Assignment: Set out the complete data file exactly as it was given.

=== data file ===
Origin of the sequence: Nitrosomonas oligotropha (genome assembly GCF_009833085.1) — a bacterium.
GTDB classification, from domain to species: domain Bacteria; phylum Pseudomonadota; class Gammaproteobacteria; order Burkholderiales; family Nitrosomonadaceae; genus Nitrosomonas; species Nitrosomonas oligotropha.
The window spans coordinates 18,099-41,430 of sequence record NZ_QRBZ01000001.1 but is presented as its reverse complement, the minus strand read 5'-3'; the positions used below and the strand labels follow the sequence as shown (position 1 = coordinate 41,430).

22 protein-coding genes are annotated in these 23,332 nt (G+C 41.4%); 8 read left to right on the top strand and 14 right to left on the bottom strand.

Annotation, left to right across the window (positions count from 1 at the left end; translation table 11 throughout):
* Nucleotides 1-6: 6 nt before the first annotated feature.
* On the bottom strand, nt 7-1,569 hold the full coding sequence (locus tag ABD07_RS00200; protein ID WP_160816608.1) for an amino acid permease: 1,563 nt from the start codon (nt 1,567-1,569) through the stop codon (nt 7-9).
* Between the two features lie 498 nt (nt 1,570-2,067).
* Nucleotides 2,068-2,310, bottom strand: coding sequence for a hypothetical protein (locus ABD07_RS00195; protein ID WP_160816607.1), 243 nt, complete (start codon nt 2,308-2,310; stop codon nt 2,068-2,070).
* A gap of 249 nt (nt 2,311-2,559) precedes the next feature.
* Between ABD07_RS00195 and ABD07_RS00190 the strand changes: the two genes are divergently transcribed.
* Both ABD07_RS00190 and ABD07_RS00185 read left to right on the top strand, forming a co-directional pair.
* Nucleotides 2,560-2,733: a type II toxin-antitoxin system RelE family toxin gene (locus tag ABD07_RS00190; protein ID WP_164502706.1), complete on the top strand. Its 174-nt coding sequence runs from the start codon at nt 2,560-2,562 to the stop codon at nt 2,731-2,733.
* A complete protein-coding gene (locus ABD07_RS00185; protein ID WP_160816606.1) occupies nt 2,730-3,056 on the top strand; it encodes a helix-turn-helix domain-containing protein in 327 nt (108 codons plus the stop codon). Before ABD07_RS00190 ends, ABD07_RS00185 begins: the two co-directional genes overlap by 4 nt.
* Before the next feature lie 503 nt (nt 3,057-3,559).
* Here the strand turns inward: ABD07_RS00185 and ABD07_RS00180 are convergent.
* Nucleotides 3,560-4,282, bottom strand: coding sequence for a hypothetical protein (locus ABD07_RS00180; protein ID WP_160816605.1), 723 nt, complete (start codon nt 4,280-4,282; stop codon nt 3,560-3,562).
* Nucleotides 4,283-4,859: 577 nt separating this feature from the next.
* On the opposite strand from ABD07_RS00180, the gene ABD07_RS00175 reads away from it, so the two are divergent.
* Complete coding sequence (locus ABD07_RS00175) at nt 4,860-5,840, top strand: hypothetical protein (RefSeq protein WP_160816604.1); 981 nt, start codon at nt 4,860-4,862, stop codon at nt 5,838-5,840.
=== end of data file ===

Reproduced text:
Origin of the sequence: Nitrosomonas oligotropha (genome assembly GCF_009833085.1) — a bacterium.
GTDB classification, from domain to species: domain Bacteria; phylum Pseudomonadota; class Gammaproteobacteria; order Burkholderiales; family Nitrosomonadaceae; genus Nitrosomonas; species Nitrosomonas oligotropha.
The window spans coordinates 18,099-41,430 of sequence record NZ_QRBZ01000001.1 but is presented as its reverse complement, the minus strand read 5'-3'; the positions used below and the strand labels follow the sequence as shown (position 1 = coordinate 41,430).

22 protein-coding genes are annotated in these 23,332 nt (G+C 41.4%); 8 read left to right on the top strand and 14 right to left on the bottom strand.

Annotation, left to right across the window (positions count from 1 at the left end; translation table 11 throughout):
* Nucleotides 1-6: 6 nt before the first annotated feature.
* On the bottom strand, nt 7-1,569 hold the full coding sequence (locus tag ABD07_RS00200; protein ID WP_160816608.1) for an amino acid permease: 1,563 nt from the start codon (nt 1,567-1,569) through the stop codon (nt 7-9).
* Between the two features lie 498 nt (nt 1,570-2,067).
* Nucleotides 2,068-2,310, bottom strand: coding sequence for a hypothetical protein (locus ABD07_RS00195; protein ID WP_160816607.1), 243 nt, complete (start codon nt 2,308-2,310; stop codon nt 2,068-2,070).
* A gap of 249 nt (nt 2,311-2,559) precedes the next feature.
* Between ABD07_RS00195 and ABD07_RS00190 the strand changes: the two genes are divergently transcribed.
* Both ABD07_RS00190 and ABD07_RS00185 read left to right on the top strand, forming a co-directional pair.
* Nucleotides 2,560-2,733: a type II toxin-antitoxin system RelE family toxin gene (locus tag ABD07_RS00190; protein ID WP_164502706.1), complete on the top strand. Its 174-nt coding sequence runs from the start codon at nt 2,560-2,562 to the stop codon at nt 2,731-2,733.
* A complete protein-coding gene (locus ABD07_RS00185; protein ID WP_160816606.1) occupies nt 2,730-3,056 on the top strand; it encodes a helix-turn-helix domain-containing protein in 327 nt (108 codons plus the stop codon). Before ABD07_RS00190 ends, ABD07_RS00185 begins: the two co-directional genes overlap by 4 nt.
* Before the next feature lie 503 nt (nt 3,057-3,559).
* Here the strand turns inward: ABD07_RS00185 and ABD07_RS00180 are convergent.
* Nucleotides 3,560-4,282, bottom strand: coding sequence for a hypothetical protein (locus ABD07_RS00180; protein ID WP_160816605.1), 723 nt, complete (start codon nt 4,280-4,282; stop codon nt 3,560-3,562).
* Nucleotides 4,283-4,859: 577 nt separating this feature from the next.
* On the opposite strand from ABD07_RS00180, the gene ABD07_RS00175 reads away from it, so the two are divergent.
* Complete coding sequence (locus ABD07_RS00175) at nt 4,860-5,840, top strand: hypothetical protein (RefSeq protein WP_160816604.1); 981 nt, start codon at nt 4,860-4,862, stop codon at nt 5,838-5,840.